“Come,” she says, helping me climb down from the cart with a gentle hand on my arms, then guiding me through the grain store loaded with sacks and guarded by three black cats who stare down at me with green, unblinking eyes. We step through a low door to another room, where a copper vat as wide as my outstretched arms is set in a rough brick block, a blackened opening below revealing its purpose for heating the copper. In the vat, a sweet-smelling liquid with a thick foamy crust and the acid smell of fermentation. I resist a strong desire to plunge my hands into that creamy surface.
The vat room is tall stretching up through both storeys. On a network of beams sits a a life-size doll, resting in a place of honour high on one beam, where it presides over the room. She is a woman of corn, braided hair winding over her head in long plaits that give the illusion of a glow like the rising sun. Her arms are outstretched towards me, palms upward, in a gesture of welcome. She is enthroned on a seat carved with ears of corn and overlooks a raised vegetable kingdom: the beams across the ceiling hung with green nature – herbs and leaves, dried or quick, some still curling and drawing sap through their stalks that wind around upright beams, growing up from where they are rooted beneath the earthen floor. Other plants are cut and hung to dry – a vista of living and once-living things: broad leaved and narrow, thick-stalked and slender. One plant has roots in the shape of a man, arms and legs splayed, head set back as if ready to shriek. Among this hanging garden, pairs of eyes of mice tremble, docile, wide eyed. Throughout all, the strong nose of grainy sweetness, and a coolness here that raises goosebumps on my arms.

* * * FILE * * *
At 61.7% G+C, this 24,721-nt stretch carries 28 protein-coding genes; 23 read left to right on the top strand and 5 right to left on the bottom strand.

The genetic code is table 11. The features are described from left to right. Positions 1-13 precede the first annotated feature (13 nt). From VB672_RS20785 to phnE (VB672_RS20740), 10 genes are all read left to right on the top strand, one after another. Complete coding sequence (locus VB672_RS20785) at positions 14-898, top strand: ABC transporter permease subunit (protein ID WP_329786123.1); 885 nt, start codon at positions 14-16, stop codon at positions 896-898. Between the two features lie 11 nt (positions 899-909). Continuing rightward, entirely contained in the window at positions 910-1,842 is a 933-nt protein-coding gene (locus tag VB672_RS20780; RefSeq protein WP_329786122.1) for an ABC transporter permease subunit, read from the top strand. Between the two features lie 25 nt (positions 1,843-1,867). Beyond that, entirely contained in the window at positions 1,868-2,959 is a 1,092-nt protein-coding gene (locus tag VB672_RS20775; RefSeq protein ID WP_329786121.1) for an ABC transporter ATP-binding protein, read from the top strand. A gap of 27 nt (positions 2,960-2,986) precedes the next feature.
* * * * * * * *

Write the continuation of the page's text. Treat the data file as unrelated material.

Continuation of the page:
Then I see her. In the shadows at one side of the room frozen in the act of cutting herb stalks is a frail young woman of the most startling beauty. White as the snow of my home, she has platinum hair and the most piercing blue eyes that settle on me with an unreadable expression…
I’m so looking forward to the House of Grain. Just want to say that I’m half way through the Snow Witch, and I love it so much I don’t want it to end. You created a world so real I feel like I’ve been there, and the prose is full of magic and emotion.
Hi Sue, thank you so much for your kind words. This is so heartening to read. Many apologies for the delay in reply – my head has been down whilst I’ve been writing. The new work is really big – 70,000 words already and looking like there’s a lot more to come. Your feedback certainly helps keep to it! :_
Oh excellent news! Looking forward to the new work. Thank you for replying. I finished The Snow Witch, absolutely loved it, I’ve been lost since finishing it, wandering between books! The awful situation in Ukraine has somehow made me feel closer to Donitza’s past, even though she’s a fictional character. Keep writing, I’ll be the first to buy the new book. Sue.